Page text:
Tech Obsessed

New technology or art that is significantly dependent upon technology for realization is always in danger of losing its purpose.  Like any movie that sacrifices story to cgi, a piece of art that relies solely upon the newness or its technology is short-lived.

I find that, although there are very, very few lenticular artists, perhaps in part due to the prohibitive cost of printing, the majority of the work is tantamount to a Windows Screensaver.  It seems to rely upon the surprise of seeing movement in a photograph, a fish swims, a tree moves, a figure rotates in 3d, and the viewer is captivated for a few short seconds.  It seems to me that the image needs to stand on its own.  I seek to produce an image that would be compelling whether it moved or not, and then use movement to enhance the narrative.

I have started to drop the word lenticular from my discussions when a viewer first sees my work.  I speak about it instead, as interactive art, which is the primary characteristic that sets apart in a traditional gallery setting.  The minute that I start by describing my work as lenticular art, the discussion turns to the definition of lenticular and the process of interlacing images, refraction angles, parallax shifts, fabrication techiques, etc..  People want to know how it is done instead of what it means and how it makes them feel.

I know it is the technology that is responsible in part for the innovative nature of the medium.  Despite the fact that it is decades old, lenticular was traditionally a photographic medium, rather than a platform for digital art.  It has also been a medium for corporate trinkets rather than fine art.  That has changed as the printing process has evolved to support direct to lens printing at sufficient levels of resolution to ensure that the nexus of print quality and archival work could support art that was worthy of collecting.  It is a perfect digital medium that can be hung on a wall without having to be plugged in.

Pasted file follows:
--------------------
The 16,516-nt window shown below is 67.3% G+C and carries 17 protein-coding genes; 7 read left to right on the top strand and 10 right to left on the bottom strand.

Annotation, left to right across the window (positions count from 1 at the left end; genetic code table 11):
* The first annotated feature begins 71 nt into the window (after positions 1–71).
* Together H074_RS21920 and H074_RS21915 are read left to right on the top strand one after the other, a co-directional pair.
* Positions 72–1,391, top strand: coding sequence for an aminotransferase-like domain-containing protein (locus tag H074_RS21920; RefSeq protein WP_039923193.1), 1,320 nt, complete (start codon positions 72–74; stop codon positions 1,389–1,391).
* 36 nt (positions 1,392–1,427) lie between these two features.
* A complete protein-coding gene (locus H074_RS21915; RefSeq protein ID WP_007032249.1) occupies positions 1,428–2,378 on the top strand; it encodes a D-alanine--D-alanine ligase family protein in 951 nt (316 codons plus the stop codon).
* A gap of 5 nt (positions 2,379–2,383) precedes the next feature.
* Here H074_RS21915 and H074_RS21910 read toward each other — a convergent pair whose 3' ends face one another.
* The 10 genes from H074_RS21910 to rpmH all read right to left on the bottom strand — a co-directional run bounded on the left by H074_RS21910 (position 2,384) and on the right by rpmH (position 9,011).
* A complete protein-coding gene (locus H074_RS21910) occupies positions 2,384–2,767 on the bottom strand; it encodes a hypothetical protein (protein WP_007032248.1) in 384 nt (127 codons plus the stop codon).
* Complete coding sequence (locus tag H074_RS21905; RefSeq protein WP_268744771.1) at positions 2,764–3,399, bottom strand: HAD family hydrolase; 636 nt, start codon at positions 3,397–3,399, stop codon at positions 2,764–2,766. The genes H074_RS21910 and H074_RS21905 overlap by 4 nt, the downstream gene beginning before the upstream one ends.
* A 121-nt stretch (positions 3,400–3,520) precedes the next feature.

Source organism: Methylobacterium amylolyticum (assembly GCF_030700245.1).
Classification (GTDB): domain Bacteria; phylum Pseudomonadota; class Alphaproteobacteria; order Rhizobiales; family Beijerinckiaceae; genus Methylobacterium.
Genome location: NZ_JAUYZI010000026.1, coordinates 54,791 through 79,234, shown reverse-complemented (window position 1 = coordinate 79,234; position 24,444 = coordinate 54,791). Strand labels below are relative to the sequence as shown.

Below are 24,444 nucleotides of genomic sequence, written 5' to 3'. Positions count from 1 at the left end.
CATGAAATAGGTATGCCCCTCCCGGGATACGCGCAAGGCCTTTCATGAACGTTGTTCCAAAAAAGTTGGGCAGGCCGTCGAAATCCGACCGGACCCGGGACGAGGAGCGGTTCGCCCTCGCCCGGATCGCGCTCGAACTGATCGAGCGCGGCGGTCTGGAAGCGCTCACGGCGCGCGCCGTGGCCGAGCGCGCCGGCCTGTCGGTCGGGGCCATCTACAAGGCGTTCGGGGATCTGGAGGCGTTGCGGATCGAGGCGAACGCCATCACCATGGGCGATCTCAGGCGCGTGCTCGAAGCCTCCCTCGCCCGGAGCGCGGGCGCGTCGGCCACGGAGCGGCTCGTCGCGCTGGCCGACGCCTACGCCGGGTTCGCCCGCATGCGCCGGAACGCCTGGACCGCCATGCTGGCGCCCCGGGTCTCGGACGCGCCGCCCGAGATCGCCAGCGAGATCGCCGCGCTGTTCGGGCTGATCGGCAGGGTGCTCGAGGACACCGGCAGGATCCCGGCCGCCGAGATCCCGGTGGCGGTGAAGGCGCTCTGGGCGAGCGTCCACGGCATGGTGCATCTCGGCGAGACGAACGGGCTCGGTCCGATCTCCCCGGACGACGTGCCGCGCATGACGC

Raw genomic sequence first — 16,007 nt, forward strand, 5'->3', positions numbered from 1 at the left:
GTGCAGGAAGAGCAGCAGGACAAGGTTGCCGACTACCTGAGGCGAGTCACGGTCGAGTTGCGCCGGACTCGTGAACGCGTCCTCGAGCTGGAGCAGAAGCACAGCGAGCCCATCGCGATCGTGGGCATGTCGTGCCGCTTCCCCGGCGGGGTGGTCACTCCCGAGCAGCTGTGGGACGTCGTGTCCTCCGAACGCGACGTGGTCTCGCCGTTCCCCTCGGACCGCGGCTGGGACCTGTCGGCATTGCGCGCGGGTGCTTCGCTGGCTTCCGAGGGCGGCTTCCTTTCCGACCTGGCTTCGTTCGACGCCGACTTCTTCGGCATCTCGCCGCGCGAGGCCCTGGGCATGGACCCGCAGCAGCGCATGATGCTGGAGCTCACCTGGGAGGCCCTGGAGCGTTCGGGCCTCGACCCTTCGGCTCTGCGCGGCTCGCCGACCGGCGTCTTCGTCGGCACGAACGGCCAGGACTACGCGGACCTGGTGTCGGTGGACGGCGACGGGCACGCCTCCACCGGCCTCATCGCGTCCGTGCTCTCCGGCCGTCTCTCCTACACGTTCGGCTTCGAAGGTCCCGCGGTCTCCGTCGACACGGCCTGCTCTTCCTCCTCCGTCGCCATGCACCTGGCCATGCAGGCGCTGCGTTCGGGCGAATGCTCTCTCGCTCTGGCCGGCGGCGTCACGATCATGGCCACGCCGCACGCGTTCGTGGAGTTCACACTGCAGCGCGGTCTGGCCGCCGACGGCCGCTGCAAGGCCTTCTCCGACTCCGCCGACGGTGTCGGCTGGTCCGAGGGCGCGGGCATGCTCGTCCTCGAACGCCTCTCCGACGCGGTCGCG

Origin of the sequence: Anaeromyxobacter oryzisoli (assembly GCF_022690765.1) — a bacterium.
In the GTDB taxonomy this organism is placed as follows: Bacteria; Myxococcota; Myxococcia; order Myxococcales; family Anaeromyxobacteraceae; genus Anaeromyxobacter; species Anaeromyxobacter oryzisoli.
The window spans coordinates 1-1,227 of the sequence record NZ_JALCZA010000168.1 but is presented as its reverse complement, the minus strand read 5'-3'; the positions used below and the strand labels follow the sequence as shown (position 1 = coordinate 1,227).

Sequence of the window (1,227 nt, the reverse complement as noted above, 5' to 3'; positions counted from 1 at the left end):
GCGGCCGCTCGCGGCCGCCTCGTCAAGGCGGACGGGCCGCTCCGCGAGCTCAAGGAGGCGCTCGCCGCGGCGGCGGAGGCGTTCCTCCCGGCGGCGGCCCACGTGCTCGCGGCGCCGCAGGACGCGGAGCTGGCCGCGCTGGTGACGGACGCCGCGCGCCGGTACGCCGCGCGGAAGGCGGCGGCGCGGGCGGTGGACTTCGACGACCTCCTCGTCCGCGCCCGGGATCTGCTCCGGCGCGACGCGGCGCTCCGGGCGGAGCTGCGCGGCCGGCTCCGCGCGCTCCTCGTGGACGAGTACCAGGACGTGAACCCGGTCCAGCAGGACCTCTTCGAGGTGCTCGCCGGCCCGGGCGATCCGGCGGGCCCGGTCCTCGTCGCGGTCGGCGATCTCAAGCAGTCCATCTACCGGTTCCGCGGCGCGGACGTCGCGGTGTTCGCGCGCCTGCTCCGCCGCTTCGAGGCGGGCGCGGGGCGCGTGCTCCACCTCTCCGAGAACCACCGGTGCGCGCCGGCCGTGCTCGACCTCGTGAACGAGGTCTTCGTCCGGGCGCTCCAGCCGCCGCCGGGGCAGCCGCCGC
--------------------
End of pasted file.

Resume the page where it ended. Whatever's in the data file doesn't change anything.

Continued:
Not that those topics aren’t equally fascinating for some, I personally love the fact that I can use refraction to enhance the glow and transition between layers and I am happy to discuss the unique characteristics of the medium.  It is just that I would love most people to connect with my art on an emotional level.  Intrigue, curiosity, inspiration, shock, whatever the feeling, it is the feeling that I’d like my art to inspire first and foremost.  Eventually the technology is no longer new, but the feeling, well, if Star Wars were dependent solely upon technology, we would not have armies of Storm Troopers at every cosplay event decades after its inception.

I hope that my work stands alone as figurative abstraction.  That people question the meaning of the work: Love? Beauty? Anxiety? Religion? A Soul? Death?  It is only important that people find meaning.  The innovation in the context of a piece of art captures their attention, the art captures their imagination.

 

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